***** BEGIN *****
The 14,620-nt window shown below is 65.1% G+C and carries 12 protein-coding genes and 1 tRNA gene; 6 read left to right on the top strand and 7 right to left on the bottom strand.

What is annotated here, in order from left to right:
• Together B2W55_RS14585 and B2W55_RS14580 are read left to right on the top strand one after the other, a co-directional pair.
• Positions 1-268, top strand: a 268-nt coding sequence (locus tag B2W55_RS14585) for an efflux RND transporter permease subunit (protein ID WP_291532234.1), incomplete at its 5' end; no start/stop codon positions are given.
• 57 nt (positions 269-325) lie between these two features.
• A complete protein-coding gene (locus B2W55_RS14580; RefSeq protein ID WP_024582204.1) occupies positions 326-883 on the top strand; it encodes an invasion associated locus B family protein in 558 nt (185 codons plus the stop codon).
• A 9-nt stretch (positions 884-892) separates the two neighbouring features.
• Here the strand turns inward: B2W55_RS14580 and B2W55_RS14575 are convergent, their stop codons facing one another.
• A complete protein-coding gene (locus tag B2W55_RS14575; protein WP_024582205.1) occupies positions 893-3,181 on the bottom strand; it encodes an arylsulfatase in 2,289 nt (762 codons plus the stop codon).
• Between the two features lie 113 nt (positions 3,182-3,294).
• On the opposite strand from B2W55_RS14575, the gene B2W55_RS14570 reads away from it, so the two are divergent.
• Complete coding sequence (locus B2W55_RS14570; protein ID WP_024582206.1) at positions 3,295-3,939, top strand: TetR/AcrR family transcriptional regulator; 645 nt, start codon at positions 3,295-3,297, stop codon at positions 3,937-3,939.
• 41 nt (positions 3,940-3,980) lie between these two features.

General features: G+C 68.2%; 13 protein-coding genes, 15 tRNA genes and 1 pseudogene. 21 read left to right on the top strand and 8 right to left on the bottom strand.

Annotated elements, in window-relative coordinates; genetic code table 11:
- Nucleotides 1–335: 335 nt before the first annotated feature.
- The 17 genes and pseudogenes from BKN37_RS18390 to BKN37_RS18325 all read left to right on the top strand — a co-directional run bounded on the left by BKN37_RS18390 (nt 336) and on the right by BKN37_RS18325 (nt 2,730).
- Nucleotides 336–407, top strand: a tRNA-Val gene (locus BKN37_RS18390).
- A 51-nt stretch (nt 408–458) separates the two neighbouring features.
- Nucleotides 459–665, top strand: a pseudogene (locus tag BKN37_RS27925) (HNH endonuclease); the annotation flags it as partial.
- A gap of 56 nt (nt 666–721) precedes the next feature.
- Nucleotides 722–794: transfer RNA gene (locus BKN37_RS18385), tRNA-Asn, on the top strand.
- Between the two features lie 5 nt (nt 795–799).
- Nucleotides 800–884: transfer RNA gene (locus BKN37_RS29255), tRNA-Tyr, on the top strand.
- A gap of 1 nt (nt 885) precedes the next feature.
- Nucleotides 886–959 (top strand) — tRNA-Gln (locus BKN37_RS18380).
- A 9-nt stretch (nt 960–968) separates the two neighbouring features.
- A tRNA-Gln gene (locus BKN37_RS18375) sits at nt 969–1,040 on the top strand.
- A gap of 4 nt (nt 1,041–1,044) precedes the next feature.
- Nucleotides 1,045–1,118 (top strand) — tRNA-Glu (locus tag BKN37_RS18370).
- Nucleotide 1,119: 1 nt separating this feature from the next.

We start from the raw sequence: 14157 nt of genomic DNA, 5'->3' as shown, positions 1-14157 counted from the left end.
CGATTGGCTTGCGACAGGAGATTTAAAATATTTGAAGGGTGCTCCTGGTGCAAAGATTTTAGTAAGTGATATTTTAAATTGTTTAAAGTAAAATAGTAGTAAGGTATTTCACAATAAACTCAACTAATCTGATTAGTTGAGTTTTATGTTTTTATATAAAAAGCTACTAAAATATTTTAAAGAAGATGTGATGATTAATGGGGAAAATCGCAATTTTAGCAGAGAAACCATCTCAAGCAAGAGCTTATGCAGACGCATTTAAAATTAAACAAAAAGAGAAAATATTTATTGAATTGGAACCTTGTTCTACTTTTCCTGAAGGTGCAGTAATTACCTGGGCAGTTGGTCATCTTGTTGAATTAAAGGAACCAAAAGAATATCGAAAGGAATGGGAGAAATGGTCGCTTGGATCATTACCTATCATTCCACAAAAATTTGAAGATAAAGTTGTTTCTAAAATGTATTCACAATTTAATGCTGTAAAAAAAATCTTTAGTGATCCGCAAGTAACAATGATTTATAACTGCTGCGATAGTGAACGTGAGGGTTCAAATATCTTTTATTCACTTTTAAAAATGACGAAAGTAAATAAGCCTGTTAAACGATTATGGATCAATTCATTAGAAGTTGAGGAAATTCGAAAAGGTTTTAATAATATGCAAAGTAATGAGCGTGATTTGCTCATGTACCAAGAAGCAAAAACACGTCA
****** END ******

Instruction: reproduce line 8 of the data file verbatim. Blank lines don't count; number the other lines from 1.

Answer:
• Here the strand turns inward: B2W55_RS14580 and B2W55_RS14575 are convergent, their stop codons facing one another.